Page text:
First geophysical scan of Amphipolis mound released


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The Ministry of Culture has announced that according to the results of the geophysical scan of Kasta Hill [pictured] in Amphipolis, where the enigmatic ancient Greek tomb has been located, human intervention appears to be rather limited.

First geophysical scan of Amphipolis mound released
First geophysical scan of Amphipolis mound released
Areas marked p1 to p4 indicate areas with especially high electrical resistance 
[Credit: Greek Ministry of Culture]

The team of scientists primarily used electrical tomography techniques – and to a lesser extent ground penetrating radar (GPR) – in order to examine human intervention on the hill. As it transpires, the man-made embankment is only a minor portion of the hill.

“The geophysical and geological mapping of Kasta hill in Amphipolis started on November 11, 2014, and was conducted with interruptions due to unfavourable weather conditions,” announced the Greek Ministry of Culture.

The research team is headed by Gregorios Tsokas, Director of the Laboratory of Applied Geophysics of the Aristotle University of Thessaloniki, Professor Panagiotis Tsourlos, Associate Professor George Vargemezis, graduate students and other scientific staff from the laboratory.

The research focused on scanning the soil from the time prior to the the mound’s construction. For this purpose, geological and tectonic observations were performed along with several electrical tomographies. Recent removal of soil and earlier excavations have freed the area to observe the geological formations’ position and characteristics.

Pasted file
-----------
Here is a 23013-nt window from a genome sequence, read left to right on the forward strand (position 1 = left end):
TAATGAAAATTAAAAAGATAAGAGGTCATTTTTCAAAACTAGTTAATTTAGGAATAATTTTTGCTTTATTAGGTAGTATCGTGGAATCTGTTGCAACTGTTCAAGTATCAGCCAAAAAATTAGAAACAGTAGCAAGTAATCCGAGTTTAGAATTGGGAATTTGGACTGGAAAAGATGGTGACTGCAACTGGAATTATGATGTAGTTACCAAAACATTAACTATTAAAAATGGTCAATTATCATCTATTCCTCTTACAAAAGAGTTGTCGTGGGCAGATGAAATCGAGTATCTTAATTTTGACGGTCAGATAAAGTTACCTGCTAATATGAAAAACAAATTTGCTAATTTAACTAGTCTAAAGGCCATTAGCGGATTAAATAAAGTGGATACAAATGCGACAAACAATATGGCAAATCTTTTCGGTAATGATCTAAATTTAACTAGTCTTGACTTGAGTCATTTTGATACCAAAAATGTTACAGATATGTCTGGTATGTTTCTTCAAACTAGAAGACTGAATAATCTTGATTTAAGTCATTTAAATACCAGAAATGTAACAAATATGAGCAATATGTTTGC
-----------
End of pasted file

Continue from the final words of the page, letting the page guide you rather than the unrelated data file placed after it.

The subsoil around the mound area was investigated. Area prospecting was conducted by applying the method of electrical resistivity tomography and, to a very small extent, the method of subsurface radar (known as GPR – Ground Penetrating Radar) due to the specific geological and archaeological conditions.

The geophysical survey provided information of the hill’s interior where static structures were identified, which were further investigated. In one case, in the northern section of the mound, the removal of soil revealed that the subsurface structure was a natural formation.

“Some other points that have been identified require further excavation research. The research continues, when weather conditions permit,” the official report concluded. 

Source: To Vima [December 22, 2014]



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